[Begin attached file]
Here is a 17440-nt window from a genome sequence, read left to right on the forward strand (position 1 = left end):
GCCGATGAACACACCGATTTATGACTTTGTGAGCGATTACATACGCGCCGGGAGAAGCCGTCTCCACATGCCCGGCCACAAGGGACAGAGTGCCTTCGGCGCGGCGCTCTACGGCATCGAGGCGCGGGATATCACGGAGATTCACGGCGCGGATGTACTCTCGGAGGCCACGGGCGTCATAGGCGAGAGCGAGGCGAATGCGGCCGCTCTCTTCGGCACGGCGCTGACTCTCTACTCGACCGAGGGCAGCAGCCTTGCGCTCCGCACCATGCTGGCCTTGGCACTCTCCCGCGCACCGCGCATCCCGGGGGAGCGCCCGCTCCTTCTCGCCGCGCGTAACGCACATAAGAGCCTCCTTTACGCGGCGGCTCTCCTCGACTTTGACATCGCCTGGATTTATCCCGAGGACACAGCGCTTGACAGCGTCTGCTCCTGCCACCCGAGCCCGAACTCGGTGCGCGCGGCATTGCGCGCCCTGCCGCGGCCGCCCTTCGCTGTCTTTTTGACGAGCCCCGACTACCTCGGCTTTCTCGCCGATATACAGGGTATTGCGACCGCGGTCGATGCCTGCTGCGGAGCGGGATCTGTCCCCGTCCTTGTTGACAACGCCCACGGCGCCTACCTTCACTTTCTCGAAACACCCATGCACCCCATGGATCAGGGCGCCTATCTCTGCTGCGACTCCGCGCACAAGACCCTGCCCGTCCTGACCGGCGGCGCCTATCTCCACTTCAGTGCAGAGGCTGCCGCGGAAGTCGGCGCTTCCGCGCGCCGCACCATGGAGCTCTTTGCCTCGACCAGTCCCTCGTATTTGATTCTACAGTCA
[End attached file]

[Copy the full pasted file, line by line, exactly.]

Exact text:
Here is a 17440-nt window from a genome sequence, read left to right on the forward strand (position 1 = left end):
GCCGATGAACACACCGATTTATGACTTTGTGAGCGATTACATACGCGCCGGGAGAAGCCGTCTCCACATGCCCGGCCACAAGGGACAGAGTGCCTTCGGCGCGGCGCTCTACGGCATCGAGGCGCGGGATATCACGGAGATTCACGGCGCGGATGTACTCTCGGAGGCCACGGGCGTCATAGGCGAGAGCGAGGCGAATGCGGCCGCTCTCTTCGGCACGGCGCTGACTCTCTACTCGACCGAGGGCAGCAGCCTTGCGCTCCGCACCATGCTGGCCTTGGCACTCTCCCGCGCACCGCGCATCCCGGGGGAGCGCCCGCTCCTTCTCGCCGCGCGTAACGCACATAAGAGCCTCCTTTACGCGGCGGCTCTCCTCGACTTTGACATCGCCTGGATTTATCCCGAGGACACAGCGCTTGACAGCGTCTGCTCCTGCCACCCGAGCCCGAACTCGGTGCGCGCGGCATTGCGCGCCCTGCCGCGGCCGCCCTTCGCTGTCTTTTTGACGAGCCCCGACTACCTCGGCTTTCTCGCCGATATACAGGGTATTGCGACCGCGGTCGATGCCTGCTGCGGAGCGGGATCTGTCCCCGTCCTTGTTGACAACGCCCACGGCGCCTACCTTCACTTTCTCGAAACACCCATGCACCCCATGGATCAGGGCGCCTATCTCTGCTGCGACTCCGCGCACAAGACCCTGCCCGTCCTGACCGGCGGCGCCTATCTCCACTTCAGTGCAGAGGCTGCCGCGGAAGTCGGCGCTTCCGCGCGCCGCACCATGGAGCTCTTTGCCTCGACCAGTCCCTCGTATTTGATTCTACAGTCA